Nkisi 7 Directions

[UIQ; 2019]

Styles: techno, gabber, the future, the past
Others: NON Worldwide, GAS, Nnedi Okorafor

There, by the grace of those pulsating, effusive bass drums, lies the beat. Engrossing and sturdy, the rhythm invites us into the song by virtue of its familiarity and reliability. Within the stanchless polyrhythms and expansive keyboards, the beat forges a path to an unclear destination. It suggests direction and purpose, evokes foundation and constancy. The indestructible beats of 7 Directions, the first full-length album by Melika Ngombe Kolongo a.k.a. Nkisi, propel their songs forward, offering an unyielding movement that allows each track to discover its shape and identity, even if that very identity is hastily cast off mere moments later.

The songs here on 7 Directions don’t offer resolution — they resist it: they feel perpetual, as though they may run on forever, renewing and reinventing themselves as often as they see fit. Take “II” for example, whose timid intro makes use of scant snare claps, a vibraslap, and a chopped soundbite of a woman gasping for breath; by minute five, a host of new synth sounds have occupied the track, intensifying the frenzy and feeling of discomfort in the song. In the final few seconds, those additional keyboards have exited and a pounding bass drum introduces itself, only to languish in the song’s fadeout. A blighted conclusion, the ending of “II” — as with the endings of many of Directions’s tracks — feels almost arbitrary, as if Nkisi is teasing the promise of a graceful dovetailing of the song’s disparate sections and then purposefully withholding it.

But the album’s aversion to organic dénouements isn’t an act of malice toward the listener. Instead, it intimates a sense of limitlessness, a notion that the music will exist and endure long after we stop hearing it. During Nkisi’s Boiler Room set a few years back, she began her performance by quietly intoning: “This world is ending/ This world will never end” over what sounds like a sample of monastic chants. These two lines of course seem contradictory, but when paired together, the couplet sounds like a statement of perpetuity, as if the artist is saying her music will prosper through the eons in spite of its perceived ephemerality. The same is true of 7 Directions: endings are temporary, they are only as final as we understand and allow them to be.

Perhaps the most obvious tension here is in the disconnect between the tactility of the tracks’ percussion and the frailty of its vitreous synthesizer counterparts. The forceful, hammering drums intimidate and threaten those cold, glossy keyboards that both intrigue and alienate the listener. On album closer “VII,” a high-pitched whining sound cries out against a barrel-rolling onslaught of floor toms. Based solely on the merit of brute force, it seems obvious which of the two instruments will conquer the other, yet the track (and the album) ends in a stalemate of sorts. By the time “VII” comes to a close, the two sounds feel inexorably linked in an off-kilter kind of harmony. Therein lies the brilliance of Directions: the insistence that dogged persistence can (and will) cultivate accord.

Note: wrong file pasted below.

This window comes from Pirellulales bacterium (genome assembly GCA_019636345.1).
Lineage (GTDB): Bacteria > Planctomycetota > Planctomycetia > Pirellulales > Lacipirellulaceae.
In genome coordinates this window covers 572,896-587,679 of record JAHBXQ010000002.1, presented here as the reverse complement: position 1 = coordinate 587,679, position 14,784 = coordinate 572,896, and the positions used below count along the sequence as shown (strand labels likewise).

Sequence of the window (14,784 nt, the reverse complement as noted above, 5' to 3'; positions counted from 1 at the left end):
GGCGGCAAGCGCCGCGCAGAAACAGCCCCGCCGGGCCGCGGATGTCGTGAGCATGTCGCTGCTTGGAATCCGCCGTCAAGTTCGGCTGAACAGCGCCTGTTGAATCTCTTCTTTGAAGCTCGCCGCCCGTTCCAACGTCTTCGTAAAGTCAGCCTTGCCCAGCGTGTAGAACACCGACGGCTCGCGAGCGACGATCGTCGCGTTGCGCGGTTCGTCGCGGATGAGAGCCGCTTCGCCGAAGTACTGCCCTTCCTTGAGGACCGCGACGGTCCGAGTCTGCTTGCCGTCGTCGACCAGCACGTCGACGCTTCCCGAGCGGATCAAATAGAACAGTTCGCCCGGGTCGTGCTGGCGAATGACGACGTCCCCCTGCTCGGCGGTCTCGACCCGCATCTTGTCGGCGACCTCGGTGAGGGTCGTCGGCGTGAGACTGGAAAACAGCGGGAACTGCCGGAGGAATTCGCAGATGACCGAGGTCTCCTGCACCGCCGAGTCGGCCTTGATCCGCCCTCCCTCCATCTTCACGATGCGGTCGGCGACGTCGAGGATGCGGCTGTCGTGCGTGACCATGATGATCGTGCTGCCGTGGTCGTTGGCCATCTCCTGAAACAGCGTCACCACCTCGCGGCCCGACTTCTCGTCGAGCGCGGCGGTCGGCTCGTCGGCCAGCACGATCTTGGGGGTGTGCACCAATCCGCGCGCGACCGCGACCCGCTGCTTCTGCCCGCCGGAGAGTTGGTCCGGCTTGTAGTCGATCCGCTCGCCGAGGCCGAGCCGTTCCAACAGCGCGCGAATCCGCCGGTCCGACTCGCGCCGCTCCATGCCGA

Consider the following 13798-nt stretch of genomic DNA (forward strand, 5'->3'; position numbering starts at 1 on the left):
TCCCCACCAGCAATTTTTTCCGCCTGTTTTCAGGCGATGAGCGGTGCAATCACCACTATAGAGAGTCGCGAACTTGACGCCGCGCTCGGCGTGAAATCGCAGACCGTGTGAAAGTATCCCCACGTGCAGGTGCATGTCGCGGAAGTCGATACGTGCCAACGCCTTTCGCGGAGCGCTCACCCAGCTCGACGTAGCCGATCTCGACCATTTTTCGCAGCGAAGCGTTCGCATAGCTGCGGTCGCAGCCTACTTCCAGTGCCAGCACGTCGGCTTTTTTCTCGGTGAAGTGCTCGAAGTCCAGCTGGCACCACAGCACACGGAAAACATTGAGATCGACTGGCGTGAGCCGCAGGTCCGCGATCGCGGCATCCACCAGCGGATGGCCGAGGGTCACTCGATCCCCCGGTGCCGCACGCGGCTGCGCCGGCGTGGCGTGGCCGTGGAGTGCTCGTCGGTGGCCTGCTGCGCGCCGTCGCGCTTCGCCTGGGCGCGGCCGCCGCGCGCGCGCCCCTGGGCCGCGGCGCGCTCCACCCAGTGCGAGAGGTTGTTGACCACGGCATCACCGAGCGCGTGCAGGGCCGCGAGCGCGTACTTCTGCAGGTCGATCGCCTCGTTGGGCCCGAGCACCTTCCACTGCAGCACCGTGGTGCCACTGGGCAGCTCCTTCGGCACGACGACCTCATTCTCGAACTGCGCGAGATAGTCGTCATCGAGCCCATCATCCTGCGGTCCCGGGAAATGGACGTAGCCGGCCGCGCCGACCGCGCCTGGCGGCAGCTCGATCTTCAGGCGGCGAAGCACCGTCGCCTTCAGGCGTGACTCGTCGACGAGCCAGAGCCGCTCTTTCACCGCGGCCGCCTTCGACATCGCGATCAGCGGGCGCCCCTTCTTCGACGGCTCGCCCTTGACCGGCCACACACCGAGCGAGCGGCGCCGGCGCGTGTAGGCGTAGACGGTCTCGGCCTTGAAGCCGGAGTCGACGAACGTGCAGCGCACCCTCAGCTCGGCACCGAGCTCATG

What Nkisi retains from her gabber-besotted youth isn’t necessarily the genre’s compulsory 1-2-3-4 kick drum salvo, but rather its pugnacity and immediacy. “III” boasts the album’s most gabber-reminiscent sound; kicking in around the 1:45 mark, the hard-hitting beat pummels through a haze of ambient synth fog, disrupting the more experimental techno style that begins the song. Traces of the genre exist throughout, if nowhere else than in the intensity of these seven tracks. However, it’s the way Nkisi recontextualizes the album’s gabber-related elements that prevent her music from devolving into a stale 90s throwback. Through its sci-fi bent and the globally conscious perspective of its creator, 7 Directions finds new ideas to communicate in electronic music’s rich, corrugated history.

While 7 Directions lacks the instant gratification of the dancefloor bangers that comprised Nkisi’s Kill EP, its moody excursions prove equally thought-provoking. The interiors of these songs are starkly unfamiliar but also strangely comforting; they seem carefully calculated, yet not without the feeling of spontaneity and surprise. This is challenging music, a collection of sounds that establishes a percussion-based bedrock and then immediately asks us to abandon it. In doing so, we discover an expanse of uncharted territory, a brave new world.

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